Although international competition for the dwindling supplies will ensure that high oil prices will be a permanent feature of life from now on, Ireland – in common with every other country – did nothing to prepare itself. Instead, it turned itself into the 7th most oil-dependent economy in the world, and the third most dependent in the EU after Portugal and Greece . Oil makes up 60% of primary energy consumption in Ireland , compared to an EU average of just 43%. Indeed, Ireland is even more dependent on oil for its energy than the United States : the latter is ranked 30th in the world in terms of oil-dependency, with oil providing 40% of it total energy requirements.

It wasn't always this way. Up until the mid-1990s, Irish oil consumption per capita was below the EU average. However, we've put a Celtic Tiger in our tank during the economic boom, with the result that Irish oil consumption per capita doubled between 1989 and 2001, whilst that of the EU and the world as a whole remained unchanged.

It is worth noting that EU oil consumption is now lower than it was during the 1973 oil crisis, whilst ours is considerably higher. In other words, despite the warnings, successive governments have allowed our energy economy to head off in entirely the wrong direction over the past thirty years.

 

 



Our current standard of living requires that we import some 9 million tonnes of oil every year, an amount which is still growing. In view of the government's plans for the continued expansion of the road network and the second runway at Dublin Airport, it obviously believes that, emissions restrictions and the oil peak not withstanding, the import tonnage will climb much higher still. There's little evidence of joined-up thinking here.

It need not have been this way. On a per capita basis, Ireland has the best renewable energy resources of any EU state. ESB International figures show that, theoretically, wind energy alone could provide 15 times more electricity than we are currently using. On top of that, we have excellent biomass, wave and tidal resources. Surprisingly, even our solar prospects are good. Yet we have done the least of any EU state to develop our renewable energy potential. At the end of 2002, only Finland had less wind energy capacity installed – it has put its efforts into biomass energy instead – and in 2002 alone, Spain, with very much poorer wind conditions than Ireland, installed 1,493MW of wind capacity, eleven times the total amount that Ireland had installed by then and over a hundred times more than we installed that year. There is some hope that this will change as the Irish government is due to announce new renewable energy policies based on a consultation process it carried out earlier this year. Even if the change does come soon, the years of delay will still cost the country billions of euro in terms of the penalties to be paid to the EU and the higher prices for energy imports that earlier action could have avoided.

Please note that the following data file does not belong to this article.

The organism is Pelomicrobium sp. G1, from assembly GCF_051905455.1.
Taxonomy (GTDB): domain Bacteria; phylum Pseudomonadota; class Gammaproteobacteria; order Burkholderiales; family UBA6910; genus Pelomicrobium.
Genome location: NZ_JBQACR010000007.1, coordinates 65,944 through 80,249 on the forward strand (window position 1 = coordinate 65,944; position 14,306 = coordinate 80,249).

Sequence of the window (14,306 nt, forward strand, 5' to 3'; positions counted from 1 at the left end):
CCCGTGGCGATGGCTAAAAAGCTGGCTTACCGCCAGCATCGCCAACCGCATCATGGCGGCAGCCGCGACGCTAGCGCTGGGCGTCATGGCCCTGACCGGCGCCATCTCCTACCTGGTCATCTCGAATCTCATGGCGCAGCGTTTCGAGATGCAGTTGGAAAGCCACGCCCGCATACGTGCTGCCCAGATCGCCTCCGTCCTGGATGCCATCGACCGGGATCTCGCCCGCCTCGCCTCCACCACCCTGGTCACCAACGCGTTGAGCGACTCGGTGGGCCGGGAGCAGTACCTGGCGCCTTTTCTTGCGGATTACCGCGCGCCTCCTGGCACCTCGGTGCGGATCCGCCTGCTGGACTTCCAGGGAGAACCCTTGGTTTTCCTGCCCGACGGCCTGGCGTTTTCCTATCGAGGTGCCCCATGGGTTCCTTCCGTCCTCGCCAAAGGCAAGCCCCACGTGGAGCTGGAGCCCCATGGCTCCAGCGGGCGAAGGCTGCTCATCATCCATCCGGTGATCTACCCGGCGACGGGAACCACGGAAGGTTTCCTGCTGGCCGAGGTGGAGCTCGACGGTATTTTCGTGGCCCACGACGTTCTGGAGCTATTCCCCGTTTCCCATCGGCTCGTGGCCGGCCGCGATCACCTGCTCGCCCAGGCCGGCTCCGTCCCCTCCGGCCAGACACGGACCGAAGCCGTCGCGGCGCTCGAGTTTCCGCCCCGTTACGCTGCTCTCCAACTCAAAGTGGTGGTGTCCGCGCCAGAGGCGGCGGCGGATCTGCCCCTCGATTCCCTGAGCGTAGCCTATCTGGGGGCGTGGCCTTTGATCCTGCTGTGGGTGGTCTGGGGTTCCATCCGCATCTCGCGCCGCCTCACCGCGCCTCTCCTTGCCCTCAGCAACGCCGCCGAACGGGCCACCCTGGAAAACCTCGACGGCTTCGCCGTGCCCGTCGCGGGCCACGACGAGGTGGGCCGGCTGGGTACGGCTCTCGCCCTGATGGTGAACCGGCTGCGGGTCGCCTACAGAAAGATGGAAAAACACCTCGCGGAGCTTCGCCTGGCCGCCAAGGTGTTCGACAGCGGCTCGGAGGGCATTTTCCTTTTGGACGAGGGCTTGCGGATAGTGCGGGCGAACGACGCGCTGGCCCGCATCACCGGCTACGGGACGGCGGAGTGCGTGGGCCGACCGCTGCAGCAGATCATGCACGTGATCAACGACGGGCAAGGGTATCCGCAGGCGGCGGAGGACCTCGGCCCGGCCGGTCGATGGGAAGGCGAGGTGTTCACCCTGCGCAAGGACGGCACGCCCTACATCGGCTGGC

How high are oil and other fossil energy prices likely to go? The US Federal Reserve Chairman, Alan Greenspan, has recently been pedalling the line that the current high oil prices will do little damage to the world economy because oil makes up a smaller proportion of the value of world output than it did in the 1970s at the time of the OPEC price shocks. He may be right, but another way of looking at this is that there still is a fair bit of room for prices to rise before they cause the world economy to collapse and the demand for energy to plummet, along with Ireland 's greenhouse emissions.

In the longer term, I think that fossil fuels will rise to price levels which mean that we will all have to work about ten times longer to earn a litre of petrol or a kWh of electricity than we do at present, levels last seen in the 1920s. This will have profound effects on the construction industry. Among these will be:

•  Everyone will concentrate on saving energy rather than saving labour. All machinery will cost a great deal more. Equipment will be repaired rather than replaced

•  There will be little new building because of the high cost of the energy involved in construction. Instead the emphasis will be on adapting existing buildings.

•  Low embodied energy materials like wood will come into their own. Concrete, steel and aluminium will become too costly for extensive use. Much higher insulation standards will be the norm.

•  Transport will become very costly, so building materials will be sourced as close as possible to the site. The days of bringing heavy items like floor tiles from Italy and Brazil will be over. A very much more restricted range of materials and fittings will be available from most builders' suppliers.

•  Very little earth-moving will be done. Road projects will come to a total halt. Giant distribution outlets of all sorts will close, to be replaced by neighbourhood shops and local distributors. Far fewergoods will be made and sold.

All in all, we are entering a period of profound change. What a shame that successive Irish governments ignored the warnings that it was coming. Had they done so, rather than joining in the near-universal pretence that the economy, and the fossil energy use associated with it, could expand for evermore, the country could have been much better placed to face it.